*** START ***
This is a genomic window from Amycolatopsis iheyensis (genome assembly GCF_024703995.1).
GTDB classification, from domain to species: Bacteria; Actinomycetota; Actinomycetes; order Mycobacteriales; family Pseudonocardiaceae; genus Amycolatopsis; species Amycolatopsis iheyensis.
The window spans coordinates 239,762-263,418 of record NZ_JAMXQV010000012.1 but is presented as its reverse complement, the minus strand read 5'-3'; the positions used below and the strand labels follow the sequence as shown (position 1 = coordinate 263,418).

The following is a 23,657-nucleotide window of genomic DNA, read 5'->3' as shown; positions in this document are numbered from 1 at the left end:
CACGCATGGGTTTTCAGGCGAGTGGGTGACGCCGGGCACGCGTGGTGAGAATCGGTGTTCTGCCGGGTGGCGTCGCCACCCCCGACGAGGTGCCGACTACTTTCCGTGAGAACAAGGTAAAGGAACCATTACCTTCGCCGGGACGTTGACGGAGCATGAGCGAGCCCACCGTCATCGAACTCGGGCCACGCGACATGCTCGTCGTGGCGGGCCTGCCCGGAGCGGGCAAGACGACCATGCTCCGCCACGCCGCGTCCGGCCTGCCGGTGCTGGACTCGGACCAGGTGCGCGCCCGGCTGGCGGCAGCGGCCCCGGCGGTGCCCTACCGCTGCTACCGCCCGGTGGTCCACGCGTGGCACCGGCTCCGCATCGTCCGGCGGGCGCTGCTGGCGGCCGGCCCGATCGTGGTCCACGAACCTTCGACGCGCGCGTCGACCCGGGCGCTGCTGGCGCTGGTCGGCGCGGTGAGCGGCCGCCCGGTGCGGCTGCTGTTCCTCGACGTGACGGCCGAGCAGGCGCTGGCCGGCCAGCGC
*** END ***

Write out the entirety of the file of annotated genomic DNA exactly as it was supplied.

This is a genomic window from Amycolatopsis iheyensis (genome assembly GCF_024703995.1).
GTDB classification, from domain to species: Bacteria; Actinomycetota; Actinomycetes; order Mycobacteriales; family Pseudonocardiaceae; genus Amycolatopsis; species Amycolatopsis iheyensis.
The window spans coordinates 239,762-263,418 of record NZ_JAMXQV010000012.1 but is presented as its reverse complement, the minus strand read 5'-3'; the positions used below and the strand labels follow the sequence as shown (position 1 = coordinate 263,418).

The following is a 23,657-nucleotide window of genomic DNA, read 5'->3' as shown; positions in this document are numbered from 1 at the left end:
CACGCATGGGTTTTCAGGCGAGTGGGTGACGCCGGGCACGCGTGGTGAGAATCGGTGTTCTGCCGGGTGGCGTCGCCACCCCCGACGAGGTGCCGACTACTTTCCGTGAGAACAAGGTAAAGGAACCATTACCTTCGCCGGGACGTTGACGGAGCATGAGCGAGCCCACCGTCATCGAACTCGGGCCACGCGACATGCTCGTCGTGGCGGGCCTGCCCGGAGCGGGCAAGACGACCATGCTCCGCCACGCCGCGTCCGGCCTGCCGGTGCTGGACTCGGACCAGGTGCGCGCCCGGCTGGCGGCAGCGGCCCCGGCGGTGCCCTACCGCTGCTACCGCCCGGTGGTCCACGCGTGGCACCGGCTCCGCATCGTCCGGCGGGCGCTGCTGGCGGCCGGCCCGATCGTGGTCCACGAACCTTCGACGCGCGCGTCGACCCGGGCGCTGCTGGCGCTGGTCGGCGCGGTGAGCGGCCGCCCGGTGCGGCTGCTGTTCCTCGACGTGACGGCCGAGCAGGCGCTGGCCGGCCAGCGC